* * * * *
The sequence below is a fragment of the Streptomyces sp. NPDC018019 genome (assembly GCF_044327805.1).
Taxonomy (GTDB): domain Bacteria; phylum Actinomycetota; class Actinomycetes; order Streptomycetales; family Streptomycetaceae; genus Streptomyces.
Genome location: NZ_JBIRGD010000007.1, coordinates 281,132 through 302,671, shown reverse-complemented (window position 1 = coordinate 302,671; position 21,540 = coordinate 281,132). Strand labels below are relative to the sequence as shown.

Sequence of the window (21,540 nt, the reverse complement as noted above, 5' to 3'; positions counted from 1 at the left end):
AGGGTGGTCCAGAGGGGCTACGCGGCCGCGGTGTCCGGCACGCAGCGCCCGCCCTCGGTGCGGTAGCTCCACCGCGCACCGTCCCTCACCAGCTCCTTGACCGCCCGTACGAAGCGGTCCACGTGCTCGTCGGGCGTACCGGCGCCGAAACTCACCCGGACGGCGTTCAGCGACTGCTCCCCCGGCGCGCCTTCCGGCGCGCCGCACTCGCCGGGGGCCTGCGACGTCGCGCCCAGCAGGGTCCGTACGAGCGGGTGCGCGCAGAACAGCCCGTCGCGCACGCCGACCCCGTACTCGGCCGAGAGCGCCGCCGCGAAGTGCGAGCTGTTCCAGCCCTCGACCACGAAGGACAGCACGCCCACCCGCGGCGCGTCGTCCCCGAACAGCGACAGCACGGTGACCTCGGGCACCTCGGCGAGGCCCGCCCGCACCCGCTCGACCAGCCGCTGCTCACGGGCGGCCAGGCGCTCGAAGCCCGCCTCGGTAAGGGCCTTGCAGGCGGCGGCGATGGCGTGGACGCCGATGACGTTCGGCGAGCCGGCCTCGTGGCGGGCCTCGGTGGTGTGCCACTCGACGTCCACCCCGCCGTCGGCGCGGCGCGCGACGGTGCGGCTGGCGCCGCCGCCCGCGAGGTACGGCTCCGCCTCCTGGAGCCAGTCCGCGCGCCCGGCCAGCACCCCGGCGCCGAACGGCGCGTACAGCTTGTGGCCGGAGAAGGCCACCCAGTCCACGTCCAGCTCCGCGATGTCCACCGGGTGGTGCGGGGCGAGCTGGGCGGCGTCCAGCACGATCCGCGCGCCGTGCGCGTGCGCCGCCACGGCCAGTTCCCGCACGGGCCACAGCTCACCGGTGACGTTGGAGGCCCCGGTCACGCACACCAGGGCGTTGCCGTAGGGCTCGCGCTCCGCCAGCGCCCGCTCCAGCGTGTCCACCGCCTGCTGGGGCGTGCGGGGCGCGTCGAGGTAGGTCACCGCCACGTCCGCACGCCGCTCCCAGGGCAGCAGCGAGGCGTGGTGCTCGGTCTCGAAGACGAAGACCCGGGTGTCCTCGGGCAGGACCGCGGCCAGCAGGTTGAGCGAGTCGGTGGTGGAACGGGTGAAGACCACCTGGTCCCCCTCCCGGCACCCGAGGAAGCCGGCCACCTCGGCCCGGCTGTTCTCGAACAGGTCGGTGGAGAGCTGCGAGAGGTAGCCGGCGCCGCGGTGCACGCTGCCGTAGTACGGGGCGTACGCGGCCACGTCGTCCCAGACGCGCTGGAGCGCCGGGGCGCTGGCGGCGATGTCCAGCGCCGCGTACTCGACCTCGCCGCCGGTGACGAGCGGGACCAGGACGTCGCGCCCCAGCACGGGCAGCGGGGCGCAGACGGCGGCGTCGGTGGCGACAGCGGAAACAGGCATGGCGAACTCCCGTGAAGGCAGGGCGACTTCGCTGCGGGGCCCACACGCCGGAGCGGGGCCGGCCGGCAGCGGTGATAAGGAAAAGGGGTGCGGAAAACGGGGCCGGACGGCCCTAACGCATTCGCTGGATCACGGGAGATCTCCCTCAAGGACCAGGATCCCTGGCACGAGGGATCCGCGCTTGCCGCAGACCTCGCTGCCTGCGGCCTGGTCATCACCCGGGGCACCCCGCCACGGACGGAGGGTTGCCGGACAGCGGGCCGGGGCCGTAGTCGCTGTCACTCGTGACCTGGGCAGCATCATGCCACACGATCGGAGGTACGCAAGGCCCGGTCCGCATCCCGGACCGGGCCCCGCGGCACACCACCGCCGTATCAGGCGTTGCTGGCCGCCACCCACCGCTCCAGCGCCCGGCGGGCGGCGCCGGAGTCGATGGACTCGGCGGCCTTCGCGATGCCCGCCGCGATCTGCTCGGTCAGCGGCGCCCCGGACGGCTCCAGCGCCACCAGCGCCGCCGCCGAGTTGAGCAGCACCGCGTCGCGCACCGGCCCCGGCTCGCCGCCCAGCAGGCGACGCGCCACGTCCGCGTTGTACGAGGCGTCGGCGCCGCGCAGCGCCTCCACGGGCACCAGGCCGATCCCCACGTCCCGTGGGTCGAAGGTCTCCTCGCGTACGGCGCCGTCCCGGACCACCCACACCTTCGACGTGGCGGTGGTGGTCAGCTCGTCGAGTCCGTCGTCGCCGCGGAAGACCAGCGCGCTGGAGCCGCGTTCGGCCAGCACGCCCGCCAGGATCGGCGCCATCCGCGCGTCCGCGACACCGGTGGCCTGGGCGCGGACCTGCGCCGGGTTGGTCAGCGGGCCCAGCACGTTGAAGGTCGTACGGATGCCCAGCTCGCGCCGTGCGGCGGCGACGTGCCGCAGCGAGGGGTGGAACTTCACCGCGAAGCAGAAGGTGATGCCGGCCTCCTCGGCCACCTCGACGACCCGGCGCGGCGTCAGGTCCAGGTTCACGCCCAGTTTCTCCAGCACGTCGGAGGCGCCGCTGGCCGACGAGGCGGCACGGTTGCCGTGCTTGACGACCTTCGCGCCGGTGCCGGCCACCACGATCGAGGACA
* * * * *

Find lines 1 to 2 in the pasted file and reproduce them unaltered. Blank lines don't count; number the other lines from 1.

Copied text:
The sequence below is a fragment of the Streptomyces sp. NPDC018019 genome (assembly GCF_044327805.1).
Taxonomy (GTDB): domain Bacteria; phylum Actinomycetota; class Actinomycetes; order Streptomycetales; family Streptomycetaceae; genus Streptomyces.